Thursday, August 25, 2011

An Ice Cream Social, and Cassata Slices

Several weeks ago, my BFF Neighbor Girl began to say that she wanted to throw me a baby shower. I cringed and changed the subject as soon as possible. I hate being the center of attention, I don't like big gatherings and the idea of inviting people to bring over gifts is so awkward. We argued and she persisted and to make a long story short, I agreed to it so long as we could keep it simple. That's how a lot of my friends gathered together this Sunday for an ice cream social and I have to say I had the loveliest time.

We wanted an afternoon get-together and the blistering weather these days is simply crying out for frozen desserts, so the choice of a menu revolving around ice cream was a pretty easy choice. The wonderful thing about an ice cream social is that you can keep it as simple as you like by buying different flavors of ice cream and setting them out with toppings like fruits, sauces and nuts, or you can invest some time in making ice creams and other frozen treats at home. We chose a balance of the two, making two homemade ice creams and putting together one frozen dessert and buying some of the ice cream. A lot of the ice cream sold in stores is full of artificial ingredients and fillers; it is well worth it to read labels and seek out the good stuff with a short ingredient list and high-quality natural ingredients.

As we were planning the menu, I happened to check out the most incredible ice cream cookbook from the library, Jeni's Splendid Ice Creams at Home- a new release from the famous ice cream store in Ohio.  This book was a real treat to read and full of inspiring ideas. Jeni's ice cream is quite different because she avoids egg yolks in the ice cream base, relying instead on some cream cheese and cornstarch to provide a silky texture. In a sense, it reminds me more of kulfi. This ice cream base has a lighter, smoother flavor and makes these recipes very suitable for people who don't or can't eat eggs. The book has luscious ideas for ice cream sauces, and ideas for serving ice cream in the form of terrines and sundaes.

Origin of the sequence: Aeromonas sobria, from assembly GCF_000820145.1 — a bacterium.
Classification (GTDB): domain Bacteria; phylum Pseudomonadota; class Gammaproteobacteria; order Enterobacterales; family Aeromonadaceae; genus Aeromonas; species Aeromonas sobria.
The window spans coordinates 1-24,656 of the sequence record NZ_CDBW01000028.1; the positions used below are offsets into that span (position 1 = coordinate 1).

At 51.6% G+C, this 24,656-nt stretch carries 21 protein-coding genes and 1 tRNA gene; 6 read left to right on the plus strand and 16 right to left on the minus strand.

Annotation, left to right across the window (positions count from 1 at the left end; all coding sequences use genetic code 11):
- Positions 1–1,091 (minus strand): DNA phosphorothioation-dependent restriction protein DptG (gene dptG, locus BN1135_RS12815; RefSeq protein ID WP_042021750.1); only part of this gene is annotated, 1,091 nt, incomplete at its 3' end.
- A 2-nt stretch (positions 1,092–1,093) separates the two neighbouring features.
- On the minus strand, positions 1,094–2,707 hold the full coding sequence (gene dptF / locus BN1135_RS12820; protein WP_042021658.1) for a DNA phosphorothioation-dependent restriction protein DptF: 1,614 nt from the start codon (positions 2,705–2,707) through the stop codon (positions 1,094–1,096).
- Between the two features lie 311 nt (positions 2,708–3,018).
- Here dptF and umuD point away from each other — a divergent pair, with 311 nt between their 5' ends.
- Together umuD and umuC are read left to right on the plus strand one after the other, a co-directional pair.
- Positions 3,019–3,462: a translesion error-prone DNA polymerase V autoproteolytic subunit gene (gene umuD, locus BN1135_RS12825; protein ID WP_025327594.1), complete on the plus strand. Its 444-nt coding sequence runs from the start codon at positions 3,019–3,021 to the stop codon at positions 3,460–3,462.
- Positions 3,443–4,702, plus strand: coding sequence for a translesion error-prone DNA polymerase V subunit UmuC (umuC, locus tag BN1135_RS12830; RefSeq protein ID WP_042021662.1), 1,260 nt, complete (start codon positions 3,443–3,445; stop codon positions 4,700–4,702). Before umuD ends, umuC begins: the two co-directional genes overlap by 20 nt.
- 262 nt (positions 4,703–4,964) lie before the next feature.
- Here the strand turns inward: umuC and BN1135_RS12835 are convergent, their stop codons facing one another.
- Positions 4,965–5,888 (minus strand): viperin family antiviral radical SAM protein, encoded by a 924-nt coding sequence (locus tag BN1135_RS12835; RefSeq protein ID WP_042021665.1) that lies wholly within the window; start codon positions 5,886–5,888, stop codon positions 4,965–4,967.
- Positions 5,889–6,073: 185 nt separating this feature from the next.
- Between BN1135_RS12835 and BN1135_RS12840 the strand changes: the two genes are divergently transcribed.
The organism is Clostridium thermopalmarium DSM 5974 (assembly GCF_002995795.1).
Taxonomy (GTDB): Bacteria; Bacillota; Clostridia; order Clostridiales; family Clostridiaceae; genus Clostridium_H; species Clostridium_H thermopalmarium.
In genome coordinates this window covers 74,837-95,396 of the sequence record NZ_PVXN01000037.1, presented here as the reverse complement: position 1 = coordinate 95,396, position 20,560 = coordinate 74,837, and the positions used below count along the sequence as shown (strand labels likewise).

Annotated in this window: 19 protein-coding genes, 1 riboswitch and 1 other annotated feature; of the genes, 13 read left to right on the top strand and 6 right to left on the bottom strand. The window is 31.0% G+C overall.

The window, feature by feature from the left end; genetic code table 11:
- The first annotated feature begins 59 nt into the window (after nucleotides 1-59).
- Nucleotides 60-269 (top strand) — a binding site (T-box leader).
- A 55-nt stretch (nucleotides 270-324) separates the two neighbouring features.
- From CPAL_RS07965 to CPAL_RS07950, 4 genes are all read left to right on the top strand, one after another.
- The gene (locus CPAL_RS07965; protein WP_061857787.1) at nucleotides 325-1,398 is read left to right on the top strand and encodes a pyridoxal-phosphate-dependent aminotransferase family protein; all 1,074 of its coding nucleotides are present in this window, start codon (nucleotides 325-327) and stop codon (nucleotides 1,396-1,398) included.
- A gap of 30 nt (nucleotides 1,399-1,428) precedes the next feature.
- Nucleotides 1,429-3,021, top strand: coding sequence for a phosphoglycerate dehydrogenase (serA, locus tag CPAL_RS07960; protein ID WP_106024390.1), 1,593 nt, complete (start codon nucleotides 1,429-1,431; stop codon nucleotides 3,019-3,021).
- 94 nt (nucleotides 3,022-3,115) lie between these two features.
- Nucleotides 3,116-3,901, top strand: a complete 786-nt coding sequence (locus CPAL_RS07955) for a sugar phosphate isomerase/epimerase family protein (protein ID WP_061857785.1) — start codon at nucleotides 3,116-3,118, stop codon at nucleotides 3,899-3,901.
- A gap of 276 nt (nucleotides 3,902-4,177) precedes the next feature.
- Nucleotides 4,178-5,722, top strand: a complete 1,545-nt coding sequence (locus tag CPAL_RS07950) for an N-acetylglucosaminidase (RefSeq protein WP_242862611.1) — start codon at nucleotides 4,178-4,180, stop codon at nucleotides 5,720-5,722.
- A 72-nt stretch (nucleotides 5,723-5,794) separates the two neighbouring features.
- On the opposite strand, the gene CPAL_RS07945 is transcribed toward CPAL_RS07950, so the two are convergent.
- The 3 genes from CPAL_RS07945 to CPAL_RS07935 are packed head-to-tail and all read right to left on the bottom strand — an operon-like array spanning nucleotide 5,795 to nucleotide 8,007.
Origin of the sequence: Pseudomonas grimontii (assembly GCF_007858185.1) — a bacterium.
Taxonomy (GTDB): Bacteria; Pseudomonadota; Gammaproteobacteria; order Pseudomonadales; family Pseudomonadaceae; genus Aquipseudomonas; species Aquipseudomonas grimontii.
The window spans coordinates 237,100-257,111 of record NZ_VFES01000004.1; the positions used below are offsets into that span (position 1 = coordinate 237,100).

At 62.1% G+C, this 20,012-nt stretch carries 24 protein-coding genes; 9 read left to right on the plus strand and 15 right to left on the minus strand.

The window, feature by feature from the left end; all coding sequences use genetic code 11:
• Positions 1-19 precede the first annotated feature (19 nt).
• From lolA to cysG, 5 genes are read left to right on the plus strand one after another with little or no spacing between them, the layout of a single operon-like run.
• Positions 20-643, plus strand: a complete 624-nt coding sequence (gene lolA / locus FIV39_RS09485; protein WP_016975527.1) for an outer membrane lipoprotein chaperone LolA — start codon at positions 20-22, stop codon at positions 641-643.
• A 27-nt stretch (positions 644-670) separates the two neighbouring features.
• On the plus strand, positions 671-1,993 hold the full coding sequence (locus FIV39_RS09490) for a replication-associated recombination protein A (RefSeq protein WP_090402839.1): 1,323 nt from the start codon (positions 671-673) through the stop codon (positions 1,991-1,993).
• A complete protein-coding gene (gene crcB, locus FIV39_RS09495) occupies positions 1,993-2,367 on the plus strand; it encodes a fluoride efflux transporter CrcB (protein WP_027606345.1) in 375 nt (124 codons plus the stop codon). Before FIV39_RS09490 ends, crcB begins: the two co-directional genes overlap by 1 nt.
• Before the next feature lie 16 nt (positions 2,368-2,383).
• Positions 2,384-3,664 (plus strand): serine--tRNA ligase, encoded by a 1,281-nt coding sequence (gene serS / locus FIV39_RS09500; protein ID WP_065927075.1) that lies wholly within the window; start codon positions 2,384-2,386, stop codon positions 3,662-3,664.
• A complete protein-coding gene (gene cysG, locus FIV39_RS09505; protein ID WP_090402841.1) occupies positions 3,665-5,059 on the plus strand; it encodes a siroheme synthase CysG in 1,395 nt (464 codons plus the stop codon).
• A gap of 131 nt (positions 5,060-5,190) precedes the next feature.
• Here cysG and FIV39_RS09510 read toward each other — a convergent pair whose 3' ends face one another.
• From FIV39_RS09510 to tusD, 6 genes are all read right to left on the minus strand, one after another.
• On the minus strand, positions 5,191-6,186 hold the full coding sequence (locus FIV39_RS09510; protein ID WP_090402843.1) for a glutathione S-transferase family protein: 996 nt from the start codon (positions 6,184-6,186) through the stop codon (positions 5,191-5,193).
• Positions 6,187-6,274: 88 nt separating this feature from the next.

This was the menu we worked out:

1. Two large tubs of good quality ice cream from the store in the two most crowd-pleasing flavors: vanilla and chocolate. I chose a Belgian chocolate flavor that sounded very rich and decadent.

2. Accessories for "make your own sundaes": I made a batch of brownies using my favorite recipe for Alice Medrich's cocoa brownies and also made some "magic shell" chocolate sauce, the kind that hardens into a shell when you pour it on ice cream. I used to love this stuff in the form on choco-bars growing up. The recipe for this sauce came from Jeni's book that I mentioned above- it contains two ingredients, coconut oil and chocolate, melted together. Wow. We set out ripe strawberries, chopped walnuts and chocolate chips as sundae add-ons.

3. To have a couple of extra gourmet ice cream flavors on hand, we bought two tubs of gelato from Whole Foods, fig orange which V loves, and strawberry custard, half of which we ended up using for the cassata (below).

4. To make ice cream sodas, we got a few bottles of orange cream soda and strawberry pop from Fitz's, a local soda company. Ice cream sodas are ridiculously simple to make. See a recipe here, all it needs apart from the soda is vanilla ice cream and we already had that on hand.

5. To make falooda or rose sundaes, I made a concoction of falooda noodles, basil seeds also called subja/tukmaria and rose syrup (all three ingredients are sold in Indian grocery stores). When someone wanted to try the falooda, I would scoop some of this into a glass and add a scoop of vanilla ice cream. Falooda is a unique summer treat; for a complete recipe, see Ashwini's gorgeous post.

6. I bought an ice cream maker last summer and enjoy using it, so I made two ice cream recipes at home for the party. One was this roasted cherry coconut ice cream which turned out OK. The other was Jeni's roasted pistachio ice cream which was utterly fabulous and a recipe I will make over and over again. I used the recipe from the book, which is very close to the recipe posted here. My modification was to skip the almond extract and instead add a large pinch of saffron to make kesar pista ice cream. The only special ingredient in this ice cream is light corn syrup which everyone may not have on hand. I had a bottle on hand because I use this stuff once a year for pecan pie at Thanksgiving.

7. I assembled a cassata for the party and the recipe is at the end of the post.

8. Finally, we bought a box of waffle cones from the grocery store to give guests the option of a cone or a cup.

We printed off a menu listing all of the ice cream treats and posted it on the fridge so guests could choose what they liked. We set out bowls, small plates, spoons and napkins and that was it- we were ready to party.

Now for the cassata! I would not have been able to put this together were it not for the collective wisdom shared by so many of you in the comments on this post. All in all, it sounds like cassata is assembled with a thin layer of cake, three ice cream flavors- any combination of kesar-pista, tutti-frutti, vanilla, chocolate, butterscotch- and a topping of nuts. The exact assembly seems to depend on the brand of cassata. Here's how we put together our version (V did all the assembly here).